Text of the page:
Questcor buys CMO that makes API for Acthar

Company says controlling process will help it expand
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Questcor Pharmaceuticals ($QCOR) has decided to take a hands-on approach to manufacturing Acthar, its drug for infantile spasm, and is buying its CMO partner to do that.

The Anaheim, CA, company said today that it would pay shareholders of BioVectra about $50 million upfront and up to another $50 million depending on the CMO's performance. The deal is slated to close this month.

BioVectra, based on Prince Edward Island, Canada, manufactures active pharmaceutical ingredients (APIs), chemical intermediates and bioprocessing reagents in a plant that employs 180. The company's website says it has a 33,500-square-foot API plant, a biochemical center with 20,000 square feet of manufacturing space and a bioextraction facility. The company had sales of about $28 million for its fiscal year that ended Aug. 31, a year-over-year improvement of 15%.

Questcor says BioVectra will keep its management team, remain in Canada and operate independently. It says it will "support the continued growth of BioVectra's business." It acknowledges, however, that it has no experience in contract manufacturing and making the acquisition beneficial to its own shareholders will depend on it being able to grow that business. Questcor CEO Don M. Bailey said the deal "puts us in a better position to meet the continuing growth in demand for Acthar, brings to our company a broader depth of technical and scientific expertise, and provides us with a platform for potential international expansion."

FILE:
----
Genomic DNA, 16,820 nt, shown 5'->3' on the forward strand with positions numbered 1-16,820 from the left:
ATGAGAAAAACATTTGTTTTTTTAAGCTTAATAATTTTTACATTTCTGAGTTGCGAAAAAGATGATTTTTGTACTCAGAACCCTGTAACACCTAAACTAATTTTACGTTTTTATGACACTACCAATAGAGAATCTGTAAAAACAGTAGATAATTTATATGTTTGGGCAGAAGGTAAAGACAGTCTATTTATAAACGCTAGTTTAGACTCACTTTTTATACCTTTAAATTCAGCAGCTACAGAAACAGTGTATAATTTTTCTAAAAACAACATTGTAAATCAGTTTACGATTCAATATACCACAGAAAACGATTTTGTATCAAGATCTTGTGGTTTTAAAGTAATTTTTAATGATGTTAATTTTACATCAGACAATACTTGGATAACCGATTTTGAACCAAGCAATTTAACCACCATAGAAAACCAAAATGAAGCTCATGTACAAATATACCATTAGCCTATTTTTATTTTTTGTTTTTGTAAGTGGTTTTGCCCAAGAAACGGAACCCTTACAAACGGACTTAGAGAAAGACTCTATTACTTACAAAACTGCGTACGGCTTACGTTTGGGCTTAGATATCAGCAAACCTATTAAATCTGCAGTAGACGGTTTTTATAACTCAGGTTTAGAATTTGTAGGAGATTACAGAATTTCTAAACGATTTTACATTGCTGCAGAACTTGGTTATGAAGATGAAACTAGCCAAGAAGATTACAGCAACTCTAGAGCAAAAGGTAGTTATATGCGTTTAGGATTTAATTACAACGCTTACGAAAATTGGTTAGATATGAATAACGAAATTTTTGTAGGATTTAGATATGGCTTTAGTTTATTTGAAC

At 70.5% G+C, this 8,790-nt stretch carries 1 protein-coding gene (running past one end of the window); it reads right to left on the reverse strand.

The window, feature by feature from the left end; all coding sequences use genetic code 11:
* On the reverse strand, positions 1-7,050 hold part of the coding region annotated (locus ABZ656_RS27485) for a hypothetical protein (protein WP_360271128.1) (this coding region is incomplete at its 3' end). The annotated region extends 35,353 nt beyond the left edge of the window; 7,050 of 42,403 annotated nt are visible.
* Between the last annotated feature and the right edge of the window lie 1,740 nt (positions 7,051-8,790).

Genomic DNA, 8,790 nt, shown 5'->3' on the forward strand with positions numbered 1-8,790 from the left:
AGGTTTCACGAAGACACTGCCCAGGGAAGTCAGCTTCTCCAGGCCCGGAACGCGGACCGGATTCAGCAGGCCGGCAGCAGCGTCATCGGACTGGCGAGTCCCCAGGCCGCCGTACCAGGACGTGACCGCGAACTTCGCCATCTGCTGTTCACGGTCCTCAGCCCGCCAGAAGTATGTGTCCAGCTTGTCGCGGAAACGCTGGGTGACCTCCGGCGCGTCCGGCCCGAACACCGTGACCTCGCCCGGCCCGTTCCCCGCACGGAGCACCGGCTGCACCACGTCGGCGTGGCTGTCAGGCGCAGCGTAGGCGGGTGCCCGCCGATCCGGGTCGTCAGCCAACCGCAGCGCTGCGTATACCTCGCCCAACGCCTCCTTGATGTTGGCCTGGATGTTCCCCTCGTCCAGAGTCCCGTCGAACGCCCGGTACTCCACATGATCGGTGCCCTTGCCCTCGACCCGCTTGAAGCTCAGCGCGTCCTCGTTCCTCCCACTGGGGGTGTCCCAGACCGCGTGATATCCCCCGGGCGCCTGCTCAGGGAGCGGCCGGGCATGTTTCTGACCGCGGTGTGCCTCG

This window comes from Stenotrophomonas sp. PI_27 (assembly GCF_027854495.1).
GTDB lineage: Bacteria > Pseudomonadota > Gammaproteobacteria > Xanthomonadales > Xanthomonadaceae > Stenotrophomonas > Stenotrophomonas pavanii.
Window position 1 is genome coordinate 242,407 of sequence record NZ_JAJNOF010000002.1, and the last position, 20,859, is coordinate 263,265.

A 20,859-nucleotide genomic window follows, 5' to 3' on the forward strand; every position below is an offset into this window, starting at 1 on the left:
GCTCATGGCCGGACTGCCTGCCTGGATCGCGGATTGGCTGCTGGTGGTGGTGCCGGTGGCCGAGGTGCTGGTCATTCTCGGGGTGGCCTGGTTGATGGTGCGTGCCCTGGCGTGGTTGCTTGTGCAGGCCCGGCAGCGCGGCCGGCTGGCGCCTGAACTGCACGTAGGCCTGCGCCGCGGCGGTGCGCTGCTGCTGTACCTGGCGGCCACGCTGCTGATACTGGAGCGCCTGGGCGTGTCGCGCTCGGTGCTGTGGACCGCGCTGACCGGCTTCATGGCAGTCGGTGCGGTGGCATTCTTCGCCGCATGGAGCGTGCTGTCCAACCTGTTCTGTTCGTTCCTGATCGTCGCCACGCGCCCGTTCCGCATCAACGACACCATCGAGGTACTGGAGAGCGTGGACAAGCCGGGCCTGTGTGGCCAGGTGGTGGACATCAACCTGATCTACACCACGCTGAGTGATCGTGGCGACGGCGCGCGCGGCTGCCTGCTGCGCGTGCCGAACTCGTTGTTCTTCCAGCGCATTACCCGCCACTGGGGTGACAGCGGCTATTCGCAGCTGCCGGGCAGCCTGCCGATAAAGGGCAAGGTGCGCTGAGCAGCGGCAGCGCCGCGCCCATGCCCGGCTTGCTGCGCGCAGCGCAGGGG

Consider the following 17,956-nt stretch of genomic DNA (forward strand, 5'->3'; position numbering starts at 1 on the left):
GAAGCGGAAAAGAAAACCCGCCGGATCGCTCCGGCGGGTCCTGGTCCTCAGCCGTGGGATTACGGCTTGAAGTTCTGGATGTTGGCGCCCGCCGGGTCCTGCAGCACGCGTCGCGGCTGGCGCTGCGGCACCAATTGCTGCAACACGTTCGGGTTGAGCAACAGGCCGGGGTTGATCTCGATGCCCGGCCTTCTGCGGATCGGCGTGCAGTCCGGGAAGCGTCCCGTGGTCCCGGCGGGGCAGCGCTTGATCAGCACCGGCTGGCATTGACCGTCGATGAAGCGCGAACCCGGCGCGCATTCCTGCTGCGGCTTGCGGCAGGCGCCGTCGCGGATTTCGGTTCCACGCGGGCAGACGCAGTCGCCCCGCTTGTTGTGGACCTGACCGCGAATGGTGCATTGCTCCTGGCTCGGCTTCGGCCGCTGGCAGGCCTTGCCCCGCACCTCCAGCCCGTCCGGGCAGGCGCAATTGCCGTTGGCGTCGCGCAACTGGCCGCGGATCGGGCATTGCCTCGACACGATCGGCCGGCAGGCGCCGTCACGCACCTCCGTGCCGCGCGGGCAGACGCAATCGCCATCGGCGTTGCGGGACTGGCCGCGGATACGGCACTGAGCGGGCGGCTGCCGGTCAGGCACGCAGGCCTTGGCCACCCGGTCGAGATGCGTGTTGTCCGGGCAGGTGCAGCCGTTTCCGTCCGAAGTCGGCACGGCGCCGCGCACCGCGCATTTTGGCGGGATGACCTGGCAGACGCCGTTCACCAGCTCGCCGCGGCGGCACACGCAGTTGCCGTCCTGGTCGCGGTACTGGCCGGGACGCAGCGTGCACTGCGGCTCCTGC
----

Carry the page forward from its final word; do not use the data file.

In September, Questcor said that Medicaid rebate changes could boost sales of its Acthar drug almost $100 million in the next year. The next day, however, it was reported that Aetna decided it would cover the cost of Acthar only for West syndrome, which causes infantile spasms, but not its other uses, including indications in multiple sclerosis and nephrotic syndrome. The insurer said the gel hasn't been proven to work better than existing treatments, or hasn't proven effective at all. Questcor said today that it is looking at seeking FDA approval for some other indications.

- here's the release

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